# What angle will the vine break and what's the max tension?

## Homework Statement

You come to a river and you see a vine you will use to swing across. Your mass is 75.0 kg, the vine is 18.0 m long, and the vine breaks when under 655 N of tension.
a) at what angle from the vertical will the vine break?
b) what should be the maximum tension supported by the vine for you to safely cross the river?

## Homework Equations

T=mgcosθ+ m (v^2/r)
θ=cos^-1((T-m(v^2/r))/mg)
Tmax=mgcos(0)+m(v^2bottom/r)
Tmax=mg+m(v^2bottom/r)

## The Attempt at a Solution

How i would solve this problem is by using the formulas like, θ=cos^-1(T/mg)
θ=cos^-1(655/((75.0kg)(9.8m/s^2))
and get θ=27.0 degrees

and Tmax=mg
Tmax=(75.0kg)(9.8m/s^2)
=735 N

is this the correct approach?

Last edited:

haruspex
Homework Helper
Gold Member
In your attempt, you have not included the v2/r term. To find the velocity you need to know what the starting angle is, but you do not have enough information. Is this the exact wording of the question? Is it possible you have left something out?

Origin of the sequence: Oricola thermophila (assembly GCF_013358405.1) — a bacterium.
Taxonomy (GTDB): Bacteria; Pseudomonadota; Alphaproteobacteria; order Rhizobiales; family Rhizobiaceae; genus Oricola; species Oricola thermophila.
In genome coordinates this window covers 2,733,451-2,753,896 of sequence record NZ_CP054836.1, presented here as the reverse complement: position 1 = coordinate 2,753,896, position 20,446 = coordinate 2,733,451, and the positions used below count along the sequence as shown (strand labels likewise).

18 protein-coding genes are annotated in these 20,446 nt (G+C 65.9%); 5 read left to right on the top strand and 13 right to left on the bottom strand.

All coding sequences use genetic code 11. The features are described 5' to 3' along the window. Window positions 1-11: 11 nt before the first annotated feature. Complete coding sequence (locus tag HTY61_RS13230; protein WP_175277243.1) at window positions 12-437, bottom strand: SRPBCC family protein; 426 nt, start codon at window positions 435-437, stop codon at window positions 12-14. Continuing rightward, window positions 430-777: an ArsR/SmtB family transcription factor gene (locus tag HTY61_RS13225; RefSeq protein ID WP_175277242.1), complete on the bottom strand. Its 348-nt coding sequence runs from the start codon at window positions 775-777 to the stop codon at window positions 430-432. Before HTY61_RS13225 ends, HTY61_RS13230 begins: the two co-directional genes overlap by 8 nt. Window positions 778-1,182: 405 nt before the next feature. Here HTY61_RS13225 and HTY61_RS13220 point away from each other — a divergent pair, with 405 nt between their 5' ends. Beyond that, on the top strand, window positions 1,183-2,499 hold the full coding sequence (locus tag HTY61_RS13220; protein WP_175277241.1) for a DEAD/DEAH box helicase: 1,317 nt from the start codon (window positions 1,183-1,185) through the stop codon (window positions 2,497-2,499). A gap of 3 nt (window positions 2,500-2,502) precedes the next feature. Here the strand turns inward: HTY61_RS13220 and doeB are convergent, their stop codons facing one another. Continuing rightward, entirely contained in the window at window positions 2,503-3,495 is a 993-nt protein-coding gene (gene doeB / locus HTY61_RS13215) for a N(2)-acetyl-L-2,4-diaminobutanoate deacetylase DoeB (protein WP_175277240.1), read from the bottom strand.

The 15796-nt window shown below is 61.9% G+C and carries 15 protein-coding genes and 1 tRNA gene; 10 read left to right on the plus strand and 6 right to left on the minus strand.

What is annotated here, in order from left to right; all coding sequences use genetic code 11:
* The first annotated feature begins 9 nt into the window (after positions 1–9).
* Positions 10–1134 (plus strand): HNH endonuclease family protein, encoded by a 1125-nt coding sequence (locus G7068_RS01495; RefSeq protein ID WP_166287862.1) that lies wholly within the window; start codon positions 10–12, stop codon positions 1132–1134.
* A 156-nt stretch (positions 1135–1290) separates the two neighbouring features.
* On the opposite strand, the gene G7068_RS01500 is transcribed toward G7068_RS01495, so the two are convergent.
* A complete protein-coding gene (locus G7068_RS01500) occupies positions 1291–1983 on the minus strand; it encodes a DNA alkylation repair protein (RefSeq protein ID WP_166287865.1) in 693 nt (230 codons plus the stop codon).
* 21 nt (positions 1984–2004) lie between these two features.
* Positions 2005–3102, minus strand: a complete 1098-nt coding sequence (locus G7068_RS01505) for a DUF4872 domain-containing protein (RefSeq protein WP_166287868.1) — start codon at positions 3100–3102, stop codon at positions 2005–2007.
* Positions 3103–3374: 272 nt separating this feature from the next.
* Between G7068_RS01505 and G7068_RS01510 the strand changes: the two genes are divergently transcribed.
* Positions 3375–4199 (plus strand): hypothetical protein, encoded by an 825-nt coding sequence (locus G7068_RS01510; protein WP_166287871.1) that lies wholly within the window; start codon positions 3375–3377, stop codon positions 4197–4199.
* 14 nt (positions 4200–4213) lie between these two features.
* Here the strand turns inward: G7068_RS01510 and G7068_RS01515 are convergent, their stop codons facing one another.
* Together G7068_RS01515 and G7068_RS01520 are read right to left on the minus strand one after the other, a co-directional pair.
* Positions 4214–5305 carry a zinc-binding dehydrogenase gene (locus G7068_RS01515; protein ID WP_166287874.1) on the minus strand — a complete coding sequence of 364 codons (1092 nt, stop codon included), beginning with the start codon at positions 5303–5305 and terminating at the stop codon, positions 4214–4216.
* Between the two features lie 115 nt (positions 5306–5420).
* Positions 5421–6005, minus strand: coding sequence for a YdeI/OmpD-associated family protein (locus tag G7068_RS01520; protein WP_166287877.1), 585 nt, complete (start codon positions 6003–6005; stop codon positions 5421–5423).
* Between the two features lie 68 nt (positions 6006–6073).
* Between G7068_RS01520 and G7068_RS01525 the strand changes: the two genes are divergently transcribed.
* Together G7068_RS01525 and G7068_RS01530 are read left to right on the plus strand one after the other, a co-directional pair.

In your attempt, you have not included the v2/r term. To find the velocity you need to know what the starting angle is, but you do not have enough information. Is this the exact wording of the question? Is it possible you have left something out?

This is the EXACT wording of the question i have, this is on an old exam my professor gave the class to study from (without solutions). Am i supposed to assume since the most tenstion will be halfway thru the swing that it'll be 90 degrees? But it doesnt say he's starting with the vine exactly straight either so i feel that'd be incorrect to assume. Maybe he just wanted to keep the velocity term as v and solve and keep a v in the solution?

haruspex
Homework Helper
Gold Member
This is the EXACT wording of the question i have, this is on an old exam my professor gave the class to study from (without solutions). Am i supposed to assume since the most tenstion will be halfway thru the swing that it'll be 90 degrees? But it doesnt say he's starting with the vine exactly straight either so i feel that'd be incorrect to assume. Maybe he just wanted to keep the velocity term as v and solve and keep a v in the solution?
I think you will have to assume the vine starts horizontal. An alternative would be to specify an initial angle, θ0, and express the answer in terms of that.

CWatters